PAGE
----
A Roth IRA can supplement your retirement plan, allowing you accessto your funds for life’s twists and turns.

What is a Roth IRA?

A Roth IRA is an individual retirement account to which you make contributions with money on which you’ve already paid taxes. With a Roth IRA you have the potential to take tax-free withdrawals of earnings in retirement.

How is a Roth IRA different than a Traditional IRA?

Roth IRA contributions are made after-tax, allowing for “qualified distributions” that are tax and penalty-free. In contrast, contributions to a Traditional IRA can be made pre-tax (with tax deduction limitations) and grow tax-deferred until distribution. For complete information, read: Traditional IRA vs. Roth IRA: Which is right for you?

Who may want to consider a Roth IRA?

Investors who:

  • Have earned income
  • Expect to be in a higher tax bracket in retirement.
  • Would benefit from federal tax-free distributions of earnings in the future.
  • Don’t want to be subject to Required Minimum Distributions.
  • Want the flexibility to withdraw contributions at any time.

Does Thrivent Mutual Funds require minimum investments?

  • $1,000 per Thrivent mutual fund without recurring contributions.
  • Or, $50 monthly recurring contribution for all Thrivent mutual funds except for the Thrivent Money Market Fund or Thrivent Limited Maturity Bond which are $100 per month.

What are the contribution rules for Roth IRAs?

  • 2018: $5,500 total per year; $6,500 if you’re age 50 or older.
  • No age limit to open or contribute to a Roth IRA.
  • Contribution amounts may be reduced or you may be ineligible to contribute if your earned income exceeds certain limits. See IRS Contributions and Deduction Limits or IRS Publication 590 for further details.
  • Contributions aren’t tax deductible.

Are there any fees specific to a Thrivent Mutual Funds Roth IRAs?

  • Annual IRA custodial fee is $15 per shareholder (traditional, SEP and Roth IRAs combined). Fee may be waived if you have $50,000 or more invested in Thrivent Mutual Funds or have a recurring purchase plan.
  • Semiannual low balance fee of $10 may apply for those accounts not maintaining minimum balance requirements. See the Prospectus for more information.
  • IRA account closeout fee of $20.
  • Other fees may apply for certain services and are redeemed directly from your account. Examples include overnight delivery or wire fees.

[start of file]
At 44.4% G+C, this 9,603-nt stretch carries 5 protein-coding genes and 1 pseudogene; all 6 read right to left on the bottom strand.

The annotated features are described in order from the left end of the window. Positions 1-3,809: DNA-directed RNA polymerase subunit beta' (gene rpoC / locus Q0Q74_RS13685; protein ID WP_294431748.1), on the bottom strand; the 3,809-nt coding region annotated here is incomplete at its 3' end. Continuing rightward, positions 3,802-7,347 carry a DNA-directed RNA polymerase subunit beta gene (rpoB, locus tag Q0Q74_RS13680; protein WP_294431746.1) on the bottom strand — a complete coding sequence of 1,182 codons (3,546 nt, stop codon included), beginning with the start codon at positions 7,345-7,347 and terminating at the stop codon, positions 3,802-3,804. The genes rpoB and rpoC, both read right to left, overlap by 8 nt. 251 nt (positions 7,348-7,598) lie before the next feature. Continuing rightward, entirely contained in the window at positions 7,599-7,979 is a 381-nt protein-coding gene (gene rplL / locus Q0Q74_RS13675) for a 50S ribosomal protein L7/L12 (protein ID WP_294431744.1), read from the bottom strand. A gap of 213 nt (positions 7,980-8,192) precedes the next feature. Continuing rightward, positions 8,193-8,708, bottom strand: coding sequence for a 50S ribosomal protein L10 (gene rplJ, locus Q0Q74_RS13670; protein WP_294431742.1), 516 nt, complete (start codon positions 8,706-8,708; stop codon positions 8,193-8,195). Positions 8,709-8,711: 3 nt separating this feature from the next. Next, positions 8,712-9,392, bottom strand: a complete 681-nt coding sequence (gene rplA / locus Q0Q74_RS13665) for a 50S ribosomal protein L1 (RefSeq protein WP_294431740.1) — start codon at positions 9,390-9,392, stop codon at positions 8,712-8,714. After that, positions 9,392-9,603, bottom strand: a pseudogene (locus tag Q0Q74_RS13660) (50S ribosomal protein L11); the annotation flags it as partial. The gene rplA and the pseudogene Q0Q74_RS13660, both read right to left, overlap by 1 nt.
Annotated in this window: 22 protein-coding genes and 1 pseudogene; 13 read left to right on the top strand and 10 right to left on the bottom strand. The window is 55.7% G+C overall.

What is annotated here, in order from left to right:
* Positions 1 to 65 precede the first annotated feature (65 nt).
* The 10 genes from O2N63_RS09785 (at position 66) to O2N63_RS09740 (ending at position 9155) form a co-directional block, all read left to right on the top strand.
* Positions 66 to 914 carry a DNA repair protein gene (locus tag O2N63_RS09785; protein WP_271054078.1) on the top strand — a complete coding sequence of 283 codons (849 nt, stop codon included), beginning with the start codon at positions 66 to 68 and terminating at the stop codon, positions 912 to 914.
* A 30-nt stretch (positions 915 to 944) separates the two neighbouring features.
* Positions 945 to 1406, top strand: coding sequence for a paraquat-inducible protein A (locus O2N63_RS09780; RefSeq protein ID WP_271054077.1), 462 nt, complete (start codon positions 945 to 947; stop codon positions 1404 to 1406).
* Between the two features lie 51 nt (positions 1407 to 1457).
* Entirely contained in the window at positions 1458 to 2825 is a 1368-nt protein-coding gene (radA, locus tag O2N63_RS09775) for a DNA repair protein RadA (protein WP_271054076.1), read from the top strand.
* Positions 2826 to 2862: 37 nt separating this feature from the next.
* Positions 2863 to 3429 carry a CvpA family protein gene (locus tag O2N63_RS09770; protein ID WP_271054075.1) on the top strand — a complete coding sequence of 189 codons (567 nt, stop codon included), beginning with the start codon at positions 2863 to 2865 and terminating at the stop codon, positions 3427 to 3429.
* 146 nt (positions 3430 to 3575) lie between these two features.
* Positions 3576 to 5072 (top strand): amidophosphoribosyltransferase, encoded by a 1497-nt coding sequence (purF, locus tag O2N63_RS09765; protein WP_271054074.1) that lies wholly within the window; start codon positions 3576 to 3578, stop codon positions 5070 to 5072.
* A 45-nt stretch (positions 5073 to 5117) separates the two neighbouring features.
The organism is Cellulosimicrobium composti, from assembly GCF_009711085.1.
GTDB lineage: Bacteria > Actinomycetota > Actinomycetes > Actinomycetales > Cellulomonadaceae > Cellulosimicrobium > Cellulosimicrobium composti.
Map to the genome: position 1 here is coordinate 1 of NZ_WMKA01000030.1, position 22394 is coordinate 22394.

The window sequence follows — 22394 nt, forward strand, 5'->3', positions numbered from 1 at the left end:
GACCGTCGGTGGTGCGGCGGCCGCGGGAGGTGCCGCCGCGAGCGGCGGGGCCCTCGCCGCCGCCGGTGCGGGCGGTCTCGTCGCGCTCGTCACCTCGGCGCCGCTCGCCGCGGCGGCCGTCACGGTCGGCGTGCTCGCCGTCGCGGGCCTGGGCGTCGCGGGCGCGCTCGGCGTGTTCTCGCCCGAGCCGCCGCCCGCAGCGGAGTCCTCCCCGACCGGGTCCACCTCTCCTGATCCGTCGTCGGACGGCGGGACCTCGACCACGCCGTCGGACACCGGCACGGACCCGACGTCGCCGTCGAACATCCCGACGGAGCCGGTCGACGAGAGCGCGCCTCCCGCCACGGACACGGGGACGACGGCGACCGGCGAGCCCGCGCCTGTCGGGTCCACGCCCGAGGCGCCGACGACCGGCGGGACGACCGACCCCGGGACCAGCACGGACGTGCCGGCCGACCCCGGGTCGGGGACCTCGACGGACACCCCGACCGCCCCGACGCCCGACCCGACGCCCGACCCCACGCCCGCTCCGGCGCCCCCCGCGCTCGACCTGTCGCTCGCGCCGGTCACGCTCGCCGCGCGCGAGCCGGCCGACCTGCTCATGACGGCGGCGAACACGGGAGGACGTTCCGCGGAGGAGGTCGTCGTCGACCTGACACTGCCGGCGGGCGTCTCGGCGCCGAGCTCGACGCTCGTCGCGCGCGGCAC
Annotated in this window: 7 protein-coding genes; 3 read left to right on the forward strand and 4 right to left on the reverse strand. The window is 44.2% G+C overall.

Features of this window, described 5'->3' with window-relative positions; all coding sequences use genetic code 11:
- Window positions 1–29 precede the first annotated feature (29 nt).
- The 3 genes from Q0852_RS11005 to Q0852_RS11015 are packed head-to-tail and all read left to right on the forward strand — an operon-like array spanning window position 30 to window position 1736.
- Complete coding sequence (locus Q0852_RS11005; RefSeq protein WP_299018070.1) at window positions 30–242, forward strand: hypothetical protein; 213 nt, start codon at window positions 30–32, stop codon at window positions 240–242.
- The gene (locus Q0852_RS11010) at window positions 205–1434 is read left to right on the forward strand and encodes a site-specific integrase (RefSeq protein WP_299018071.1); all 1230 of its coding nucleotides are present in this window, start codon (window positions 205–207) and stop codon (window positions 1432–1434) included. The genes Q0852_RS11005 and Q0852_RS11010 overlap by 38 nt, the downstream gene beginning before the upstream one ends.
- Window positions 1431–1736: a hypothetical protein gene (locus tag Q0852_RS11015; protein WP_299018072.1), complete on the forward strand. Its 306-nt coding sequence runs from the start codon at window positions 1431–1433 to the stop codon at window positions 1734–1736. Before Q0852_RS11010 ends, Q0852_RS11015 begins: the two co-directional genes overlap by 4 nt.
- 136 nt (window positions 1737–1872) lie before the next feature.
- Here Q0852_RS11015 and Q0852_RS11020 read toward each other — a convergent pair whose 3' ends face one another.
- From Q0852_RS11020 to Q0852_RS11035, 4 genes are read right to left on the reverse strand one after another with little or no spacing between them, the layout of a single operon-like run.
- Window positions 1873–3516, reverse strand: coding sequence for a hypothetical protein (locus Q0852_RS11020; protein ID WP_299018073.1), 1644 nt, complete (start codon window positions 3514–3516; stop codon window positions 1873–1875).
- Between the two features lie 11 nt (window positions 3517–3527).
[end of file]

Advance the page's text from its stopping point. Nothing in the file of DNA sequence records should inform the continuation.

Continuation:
• For fees and expenses related to a Thrivent Mutual Fund used for a Roth IRA, see the Prospectus.

How do Roth IRA distributions work?

  • The earnings portion of non-qualified distributions are subject to federal income tax and if taken before age 59 ½ may also be subject to the 10% early withdrawal penalty unless an exception applies.
  • No required minimum distributions during the owner's lifetime; however, beneficiaries must take required minimum distributions similar to Traditional IRAs.
  • Qualified distributions are free from federal income tax (see section on Qualified Distributions). In addition, contributions (principal) can be withdrawn tax- and penalty-free at any time.

What are qualified distributions?

  • Qualified distributions are not subject to federal income tax. State tax treatment varies.
  • Check with your tax advisor for more information.
  • A distribution is qualified if it meets the following criteria:
    • It has been at least 5 years from the beginning of the year the first Roth IRA contribution was made; AND
    • You reach age 59 ½, you are buying your first home ($10,000 limit), you are disabled, or the distribution is made to the beneficiary of the IRA.
    • This same distribution period applies to Roth IRA Conversions.

What are early withdrawal penalty exceptions?

  • You may not have to pay the 10% additional penalty tax on the taxable portion of a non-qualified distribution in the following situations:
  • You are at least 59 ½.
  • You are totally and permanently disabled.
  • You are the beneficiary of a deceased IRA owner.
  • You are buying or building your first home ($10,000 lifetime limit).
  • You have unreimbursed medical expenses that are more than 7.5% of your adjusted gross income for the year.
  • You are unemployed and paying medical insurance premiums.
  • The distributions are used to cover qualified higher education expenses, but the distribution must not exceed the total qualified expenses.
  • The distribution is due to an IRS levy of the qualified plan.
  • The distribution is a qualified reservist distribution.

What are the ordering rules for Roth IRA distributions?

If you take a distribution from your Roth IRA that is not a qualified distribution, part of it may be taxable. There is a set order that contributions, conversions and earnings are considered to be distributed from your Roth IRA. If you have multiple Roth IRAs, they are aggregated together for ordering purposes. The order is:

  1. Contributions.
  2. Roth IRA conversions and rollover contributions from other types of retirement accounts on a first-in, first-out basis. The taxable portion of the conversion/rollover is first, followed by the nontaxable portion.
  3. Earnings.

Curious how a Roth IRA fits your life goals?

Take a deeper look into its benefits for today and tomorrow, along the road to retirement.

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* We suggest that you talk with your tax advisor for any tax treatment questions on Roth IRA contributions and distributions, including any possible state income taxes. Thrivent and its employees and representatives cannot provide tax advice.